Competence, not greatness, good enough for PGs on title teams
As recent results have shown, teams don't need a star point guard to win title
Several point guards are expected to be picked early in this year's draft
More topics: Kevin McHale's value; Mitch Kupchak's vindication; Hedo's bad luck
Derrick Rose was Rookie of the Year. Chauncey Billups was a hero in Denver. Jameer Nelson and Mo Williams were difference makers in the East. Aaron Brooks almost changed history. Point guards also are expected to dominate the first 10 or 12 picks in the draft next week.
And then there's Derek Fisher. He of the season averages of 10 points and three assists. He of the 40 percent shooting in the playoffs.
And he of the four rings.
There's your reality check. At a time when point guards are generating so much attention, a convergence of circumstances from the 2008-09 season into the draft into free agency next month, the reminder note being distributed after the Lakers-Magic series is that it does not take a great talent at the point to win the title. Big men (Kevin Garnett, Tim Duncan, Shaquille O'Neal, Hakeem Olajuwon), yes. Wing players who leave defenders with singed jerseys (Kobe Bryant, Dwyane Wade, Michael Jordan), absolutely. But not point guards.
No knock on Fisher. Few guys are more respected by peers. Smart. Tough. Mature from the day he hit the NBA. The No. 24 choice in 1996 stands as one of the final examples of Jerry West's greatness in pulling players, actual contributors, from the obscurity of late in the first round.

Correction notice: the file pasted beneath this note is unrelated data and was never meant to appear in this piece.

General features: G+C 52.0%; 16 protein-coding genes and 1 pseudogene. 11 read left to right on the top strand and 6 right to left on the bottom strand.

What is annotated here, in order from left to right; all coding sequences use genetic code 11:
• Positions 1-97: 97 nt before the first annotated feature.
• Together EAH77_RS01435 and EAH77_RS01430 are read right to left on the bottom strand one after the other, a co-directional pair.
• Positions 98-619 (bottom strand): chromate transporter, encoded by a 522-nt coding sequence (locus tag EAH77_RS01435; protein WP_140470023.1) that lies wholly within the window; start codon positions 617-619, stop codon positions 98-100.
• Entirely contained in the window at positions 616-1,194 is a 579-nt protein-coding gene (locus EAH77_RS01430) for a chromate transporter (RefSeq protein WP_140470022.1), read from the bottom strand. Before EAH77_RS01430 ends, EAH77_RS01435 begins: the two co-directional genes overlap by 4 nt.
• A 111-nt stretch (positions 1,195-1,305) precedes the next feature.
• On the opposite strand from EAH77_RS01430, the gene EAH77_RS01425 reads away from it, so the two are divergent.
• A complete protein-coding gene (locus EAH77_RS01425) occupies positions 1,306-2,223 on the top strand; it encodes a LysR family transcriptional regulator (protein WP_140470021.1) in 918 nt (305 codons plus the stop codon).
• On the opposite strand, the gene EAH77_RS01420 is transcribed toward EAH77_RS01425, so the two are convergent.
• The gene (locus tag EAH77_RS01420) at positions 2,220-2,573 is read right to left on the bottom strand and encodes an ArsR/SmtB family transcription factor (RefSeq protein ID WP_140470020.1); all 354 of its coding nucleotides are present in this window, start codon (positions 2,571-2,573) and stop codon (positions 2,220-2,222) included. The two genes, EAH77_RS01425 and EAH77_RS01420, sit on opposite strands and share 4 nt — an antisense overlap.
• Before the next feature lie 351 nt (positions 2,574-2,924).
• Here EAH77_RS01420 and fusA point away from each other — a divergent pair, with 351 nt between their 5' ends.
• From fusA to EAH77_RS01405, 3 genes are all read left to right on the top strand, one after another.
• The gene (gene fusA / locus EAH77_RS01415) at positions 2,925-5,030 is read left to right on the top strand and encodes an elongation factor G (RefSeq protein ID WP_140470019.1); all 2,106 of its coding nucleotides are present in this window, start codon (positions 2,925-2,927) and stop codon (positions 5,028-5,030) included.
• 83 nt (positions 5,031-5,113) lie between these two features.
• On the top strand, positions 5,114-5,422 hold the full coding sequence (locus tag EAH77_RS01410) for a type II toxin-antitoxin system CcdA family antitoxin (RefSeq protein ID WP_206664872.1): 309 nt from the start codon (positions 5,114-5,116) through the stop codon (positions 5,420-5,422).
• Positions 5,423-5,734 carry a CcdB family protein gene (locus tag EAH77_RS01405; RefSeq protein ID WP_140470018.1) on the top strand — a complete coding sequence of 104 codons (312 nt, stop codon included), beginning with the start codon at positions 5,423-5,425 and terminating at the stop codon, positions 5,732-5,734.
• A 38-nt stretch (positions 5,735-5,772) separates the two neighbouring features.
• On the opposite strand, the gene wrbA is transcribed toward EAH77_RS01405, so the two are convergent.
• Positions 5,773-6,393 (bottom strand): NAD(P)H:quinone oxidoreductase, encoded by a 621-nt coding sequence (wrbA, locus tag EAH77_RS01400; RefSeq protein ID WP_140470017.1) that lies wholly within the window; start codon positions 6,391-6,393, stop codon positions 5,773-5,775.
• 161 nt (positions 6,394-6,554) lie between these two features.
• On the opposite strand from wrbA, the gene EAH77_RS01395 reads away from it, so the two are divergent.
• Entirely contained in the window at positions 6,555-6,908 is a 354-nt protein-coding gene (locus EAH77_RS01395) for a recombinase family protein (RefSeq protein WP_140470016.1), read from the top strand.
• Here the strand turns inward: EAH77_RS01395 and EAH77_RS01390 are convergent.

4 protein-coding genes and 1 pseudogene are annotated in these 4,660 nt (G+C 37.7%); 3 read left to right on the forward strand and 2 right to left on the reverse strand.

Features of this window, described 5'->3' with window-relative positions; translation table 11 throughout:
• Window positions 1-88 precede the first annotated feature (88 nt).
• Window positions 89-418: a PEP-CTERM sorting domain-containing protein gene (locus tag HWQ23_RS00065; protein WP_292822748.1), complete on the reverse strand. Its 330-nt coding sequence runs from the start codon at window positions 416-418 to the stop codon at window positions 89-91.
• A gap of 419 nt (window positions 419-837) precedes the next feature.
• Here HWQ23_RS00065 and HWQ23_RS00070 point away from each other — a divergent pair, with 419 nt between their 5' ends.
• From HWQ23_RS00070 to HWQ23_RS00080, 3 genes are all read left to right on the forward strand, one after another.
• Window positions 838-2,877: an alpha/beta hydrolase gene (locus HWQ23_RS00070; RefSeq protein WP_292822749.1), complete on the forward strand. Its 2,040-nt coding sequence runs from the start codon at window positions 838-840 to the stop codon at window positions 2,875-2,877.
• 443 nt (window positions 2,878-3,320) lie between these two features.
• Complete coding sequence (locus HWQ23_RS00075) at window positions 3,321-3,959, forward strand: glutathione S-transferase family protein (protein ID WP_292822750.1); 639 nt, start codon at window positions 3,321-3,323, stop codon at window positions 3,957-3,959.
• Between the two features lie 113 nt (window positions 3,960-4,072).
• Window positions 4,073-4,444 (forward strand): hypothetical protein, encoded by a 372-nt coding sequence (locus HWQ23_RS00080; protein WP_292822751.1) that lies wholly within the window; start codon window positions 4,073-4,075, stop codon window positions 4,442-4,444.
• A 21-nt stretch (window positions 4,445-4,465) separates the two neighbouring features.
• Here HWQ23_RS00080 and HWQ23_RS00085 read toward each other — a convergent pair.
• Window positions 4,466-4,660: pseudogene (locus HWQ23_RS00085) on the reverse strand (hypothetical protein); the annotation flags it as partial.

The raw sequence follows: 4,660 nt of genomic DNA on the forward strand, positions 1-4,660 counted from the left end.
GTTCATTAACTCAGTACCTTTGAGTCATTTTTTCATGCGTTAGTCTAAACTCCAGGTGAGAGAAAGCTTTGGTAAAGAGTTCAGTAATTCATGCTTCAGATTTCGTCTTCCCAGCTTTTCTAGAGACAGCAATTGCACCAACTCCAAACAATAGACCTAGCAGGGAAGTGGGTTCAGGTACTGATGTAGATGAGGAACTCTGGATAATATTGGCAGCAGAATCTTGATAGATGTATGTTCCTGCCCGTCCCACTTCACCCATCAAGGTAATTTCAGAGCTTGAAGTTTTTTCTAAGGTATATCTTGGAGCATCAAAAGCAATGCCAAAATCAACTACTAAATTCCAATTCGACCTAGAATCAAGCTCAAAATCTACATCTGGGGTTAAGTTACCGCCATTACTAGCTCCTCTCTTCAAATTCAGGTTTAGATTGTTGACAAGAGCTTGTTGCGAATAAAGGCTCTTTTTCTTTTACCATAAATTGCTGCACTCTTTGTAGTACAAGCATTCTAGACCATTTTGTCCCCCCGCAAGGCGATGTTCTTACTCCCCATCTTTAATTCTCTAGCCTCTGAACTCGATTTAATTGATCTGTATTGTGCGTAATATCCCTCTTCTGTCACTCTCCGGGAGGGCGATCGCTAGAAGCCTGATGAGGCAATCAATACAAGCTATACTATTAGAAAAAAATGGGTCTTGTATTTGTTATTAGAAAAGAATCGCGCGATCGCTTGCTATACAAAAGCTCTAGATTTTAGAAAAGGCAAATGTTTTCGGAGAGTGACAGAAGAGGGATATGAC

But Fisher has never been in the debate for an All-Star spot, let alone actually made the Sunday game. In his best statistical season, he averaged 13.3 points and 4.3 assists with the Warriors in 2005-06.
Fisher is just part of the story, though: Consider the point guards who have won in the Finals recently, and it's clear teams seldom need great point guards to win a championship, and teams where the best player is a point guard rarely win.
2009 -- Fisher. With the understanding that Phil Jackson's triangle offense does not rely on a traditional point guard, an important consideration since his Bulls and Lakers are all over the championship list.
Parker and Billups are the only All-Stars among starting point guards on the list. No Hall of Famer was in the role since Isiah Thomas with the Pistons in 1990.
It is especially relevant with the storylines of 2008-09 and into the summer. Rose showed star potential; Williams was an All-Star for the Cavaliers and turned in a regular season that gave LeBron James help on offense; Nelson's progress before a shoulder injury became an important part of the Magic's development; Billups was an emotional leader as the Nuggets matured into playoff threats; and Brooks' speed game was a spark in the Rockets' near-upset of the Lakers in the second round. Now Ricky Rubio, Brandon Jennings, Jrue Holiday, Tyreke Evans, Stephen Curry and Jonny Flynn lead a point-guard parade in the draft. A few days later, Andre Miller, Jason Kidd, Mike Bibby and Ben Gordon, a combo guard who handles the ball a lot, become free agents with the ability and experience to make a difference.
The draft and free agency alone will alter the league for years. It just may not deliver a title. Because it doesn't take a dominant point guard to win.
McHale will always have 1995
He was the face of the franchise with a losing reputation, and so Kevin McHale had to go as coach if the Timberwolves wanted a fresh start, even if, as my colleague Steve Aschburner rightly claimed, the bad image was more McHale the personnel boss than McHale on the sideline.